Failed Incentive – The Rise in Stock Buybacks
President Biden and the Democrats have implemented many ambitious spending plans with a goal of bolstering the US economy both in the short and long term. Many of these packages include the infrastructure bill, the Inflation Reduction Act, and the CHIPS Act, but no administration could spend this much money without having some method to fund it. Contrary to the previous administration, taxes have been raised on the wealthy and corporations, a decision that the Democrats have been running on for a while. A unique tax that was implemented on corporations involves stock buybacks, with a 1 percent excise tax every time a business executes a share repurchase.
These new economic policies have gone into effect starting January 1st of this year, but it seems that the stock buyback tax might be less effective than it seemed. Data from TrimTabs Research finds that in January of 2023 alone, there were $123.6 billion announced in buybacks, a little more than twice the amount of January 2022. Notable companies include Chevron and Meta, with the Biden administration picking on Chevron in the State of the Union. Analysts believe that the incentives still point towards stock buybacks due to the increase of the value of shares, rather than providing increased dividends to shareholders. The 1 percent tax is clearly not doing enough to disincentivize companies, and President Biden mentioned increasing the rate in his State of the Union speech last week. Stock buyback activity will continue to occur throughout the year as more companies will be well positioned to implement those plans, but it also gives the government leeway as to how they want to adjust the rate to get the desired revenue considering this is in some ways a bipartisan push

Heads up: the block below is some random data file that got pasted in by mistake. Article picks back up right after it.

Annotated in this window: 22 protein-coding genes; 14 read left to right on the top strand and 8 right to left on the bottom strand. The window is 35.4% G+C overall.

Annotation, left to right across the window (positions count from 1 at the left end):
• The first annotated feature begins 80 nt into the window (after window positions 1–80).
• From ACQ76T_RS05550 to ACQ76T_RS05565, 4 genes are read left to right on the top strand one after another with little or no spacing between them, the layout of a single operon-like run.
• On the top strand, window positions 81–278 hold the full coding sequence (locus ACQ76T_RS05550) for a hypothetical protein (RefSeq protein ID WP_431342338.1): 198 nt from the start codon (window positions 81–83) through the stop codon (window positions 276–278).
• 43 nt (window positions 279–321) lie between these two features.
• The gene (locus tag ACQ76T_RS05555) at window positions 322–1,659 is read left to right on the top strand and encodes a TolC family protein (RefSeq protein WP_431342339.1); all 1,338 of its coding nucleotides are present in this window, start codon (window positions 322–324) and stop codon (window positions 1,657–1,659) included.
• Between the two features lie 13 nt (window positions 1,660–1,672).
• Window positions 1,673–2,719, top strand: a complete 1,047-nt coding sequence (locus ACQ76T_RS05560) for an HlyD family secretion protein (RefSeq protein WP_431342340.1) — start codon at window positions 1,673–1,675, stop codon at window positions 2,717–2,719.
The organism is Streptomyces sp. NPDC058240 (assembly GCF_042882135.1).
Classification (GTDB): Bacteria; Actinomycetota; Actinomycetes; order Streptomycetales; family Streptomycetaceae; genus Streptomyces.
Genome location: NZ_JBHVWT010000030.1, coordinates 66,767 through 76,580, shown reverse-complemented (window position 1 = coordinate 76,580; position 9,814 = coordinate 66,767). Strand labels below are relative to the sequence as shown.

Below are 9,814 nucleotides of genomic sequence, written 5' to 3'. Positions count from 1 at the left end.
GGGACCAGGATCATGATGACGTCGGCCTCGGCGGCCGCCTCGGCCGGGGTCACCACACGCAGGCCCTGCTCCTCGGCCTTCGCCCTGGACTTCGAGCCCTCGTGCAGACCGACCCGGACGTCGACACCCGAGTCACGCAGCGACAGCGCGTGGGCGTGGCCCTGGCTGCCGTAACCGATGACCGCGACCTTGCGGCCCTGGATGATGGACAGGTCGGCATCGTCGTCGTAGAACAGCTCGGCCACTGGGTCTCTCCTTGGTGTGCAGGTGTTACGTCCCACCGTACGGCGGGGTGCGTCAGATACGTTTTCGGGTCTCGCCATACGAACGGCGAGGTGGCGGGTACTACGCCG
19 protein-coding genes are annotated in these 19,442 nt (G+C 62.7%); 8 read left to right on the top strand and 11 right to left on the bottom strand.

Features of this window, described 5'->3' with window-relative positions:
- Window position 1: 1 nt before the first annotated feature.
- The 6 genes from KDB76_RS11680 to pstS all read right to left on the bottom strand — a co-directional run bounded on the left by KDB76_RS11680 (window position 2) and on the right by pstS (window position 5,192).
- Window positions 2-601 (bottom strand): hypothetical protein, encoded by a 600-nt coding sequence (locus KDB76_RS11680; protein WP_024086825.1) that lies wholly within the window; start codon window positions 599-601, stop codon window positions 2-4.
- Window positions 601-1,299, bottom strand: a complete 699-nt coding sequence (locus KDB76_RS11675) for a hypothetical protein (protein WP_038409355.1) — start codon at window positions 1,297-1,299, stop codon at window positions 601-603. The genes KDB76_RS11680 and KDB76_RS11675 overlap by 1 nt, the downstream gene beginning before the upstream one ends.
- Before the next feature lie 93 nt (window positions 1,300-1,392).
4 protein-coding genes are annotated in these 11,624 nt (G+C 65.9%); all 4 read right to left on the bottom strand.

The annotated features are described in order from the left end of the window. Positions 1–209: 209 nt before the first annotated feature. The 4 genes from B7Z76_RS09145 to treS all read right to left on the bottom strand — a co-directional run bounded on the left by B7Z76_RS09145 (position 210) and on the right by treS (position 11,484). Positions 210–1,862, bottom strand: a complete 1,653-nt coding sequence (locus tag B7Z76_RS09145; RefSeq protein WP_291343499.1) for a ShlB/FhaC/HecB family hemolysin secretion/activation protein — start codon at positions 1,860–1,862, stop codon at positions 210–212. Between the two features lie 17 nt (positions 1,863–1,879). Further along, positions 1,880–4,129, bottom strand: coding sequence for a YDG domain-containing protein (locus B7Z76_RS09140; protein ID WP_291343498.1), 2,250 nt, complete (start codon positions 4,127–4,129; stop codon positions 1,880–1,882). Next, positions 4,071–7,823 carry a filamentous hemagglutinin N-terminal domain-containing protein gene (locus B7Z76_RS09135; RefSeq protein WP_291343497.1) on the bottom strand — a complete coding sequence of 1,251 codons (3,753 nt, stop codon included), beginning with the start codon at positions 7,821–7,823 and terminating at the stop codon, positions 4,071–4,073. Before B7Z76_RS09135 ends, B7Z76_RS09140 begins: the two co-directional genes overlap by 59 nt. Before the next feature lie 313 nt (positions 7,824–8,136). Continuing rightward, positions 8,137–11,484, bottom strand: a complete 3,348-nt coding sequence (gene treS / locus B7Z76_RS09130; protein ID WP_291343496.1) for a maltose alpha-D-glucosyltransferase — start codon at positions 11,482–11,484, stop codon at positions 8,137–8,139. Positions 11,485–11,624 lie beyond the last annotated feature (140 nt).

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I am not a financial advisor and my comments should never be taken as financial advice. Investments come with risk, so always do your research and analysis beforehand.